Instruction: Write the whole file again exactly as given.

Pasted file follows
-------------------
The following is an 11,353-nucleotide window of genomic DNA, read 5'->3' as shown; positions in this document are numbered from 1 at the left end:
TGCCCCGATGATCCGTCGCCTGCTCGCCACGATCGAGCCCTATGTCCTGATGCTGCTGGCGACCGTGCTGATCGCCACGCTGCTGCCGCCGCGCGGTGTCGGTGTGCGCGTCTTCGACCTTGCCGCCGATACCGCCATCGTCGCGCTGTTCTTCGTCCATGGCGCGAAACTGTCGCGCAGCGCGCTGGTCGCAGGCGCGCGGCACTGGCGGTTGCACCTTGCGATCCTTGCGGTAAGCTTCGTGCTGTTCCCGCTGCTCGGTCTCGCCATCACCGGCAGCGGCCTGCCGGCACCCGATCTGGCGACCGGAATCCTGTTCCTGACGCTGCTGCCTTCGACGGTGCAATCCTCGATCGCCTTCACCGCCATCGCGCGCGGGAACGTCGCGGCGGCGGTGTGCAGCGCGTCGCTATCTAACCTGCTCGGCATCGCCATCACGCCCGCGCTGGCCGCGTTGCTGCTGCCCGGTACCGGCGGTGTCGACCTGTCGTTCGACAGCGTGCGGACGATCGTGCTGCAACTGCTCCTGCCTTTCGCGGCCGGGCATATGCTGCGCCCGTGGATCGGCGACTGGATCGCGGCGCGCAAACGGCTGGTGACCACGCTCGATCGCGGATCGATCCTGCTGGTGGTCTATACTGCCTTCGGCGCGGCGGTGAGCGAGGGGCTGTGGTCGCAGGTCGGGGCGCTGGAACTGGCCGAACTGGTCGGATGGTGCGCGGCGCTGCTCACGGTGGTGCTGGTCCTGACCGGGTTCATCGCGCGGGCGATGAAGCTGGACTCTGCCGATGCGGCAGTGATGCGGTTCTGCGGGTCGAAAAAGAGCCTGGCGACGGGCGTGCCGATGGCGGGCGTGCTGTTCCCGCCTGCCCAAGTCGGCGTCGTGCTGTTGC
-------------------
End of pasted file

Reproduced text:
The following is an 11,353-nucleotide window of genomic DNA, read 5'->3' as shown; positions in this document are numbered from 1 at the left end:
TGCCCCGATGATCCGTCGCCTGCTCGCCACGATCGAGCCCTATGTCCTGATGCTGCTGGCGACCGTGCTGATCGCCACGCTGCTGCCGCCGCGCGGTGTCGGTGTGCGCGTCTTCGACCTTGCCGCCGATACCGCCATCGTCGCGCTGTTCTTCGTCCATGGCGCGAAACTGTCGCGCAGCGCGCTGGTCGCAGGCGCGCGGCACTGGCGGTTGCACCTTGCGATCCTTGCGGTAAGCTTCGTGCTGTTCCCGCTGCTCGGTCTCGCCATCACCGGCAGCGGCCTGCCGGCACCCGATCTGGCGACCGGAATCCTGTTCCTGACGCTGCTGCCTTCGACGGTGCAATCCTCGATCGCCTTCACCGCCATCGCGCGCGGGAACGTCGCGGCGGCGGTGTGCAGCGCGTCGCTATCTAACCTGCTCGGCATCGCCATCACGCCCGCGCTGGCCGCGTTGCTGCTGCCCGGTACCGGCGGTGTCGACCTGTCGTTCGACAGCGTGCGGACGATCGTGCTGCAACTGCTCCTGCCTTTCGCGGCCGGGCATATGCTGCGCCCGTGGATCGGCGACTGGATCGCGGCGCGCAAACGGCTGGTGACCACGCTCGATCGCGGATCGATCCTGCTGGTGGTCTATACTGCCTTCGGCGCGGCGGTGAGCGAGGGGCTGTGGTCGCAGGTCGGGGCGCTGGAACTGGCCGAACTGGTCGGATGGTGCGCGGCGCTGCTCACGGTGGTGCTGGTCCTGACCGGGTTCATCGCGCGGGCGATGAAGCTGGACTCTGCCGATGCGGCAGTGATGCGGTTCTGCGGGTCGAAAAAGAGCCTGGCGACGGGCGTGCCGATGGCGGGCGTGCTGTTCCCGCCTGCCCAAGTCGGCGTCGTGCTGTTGC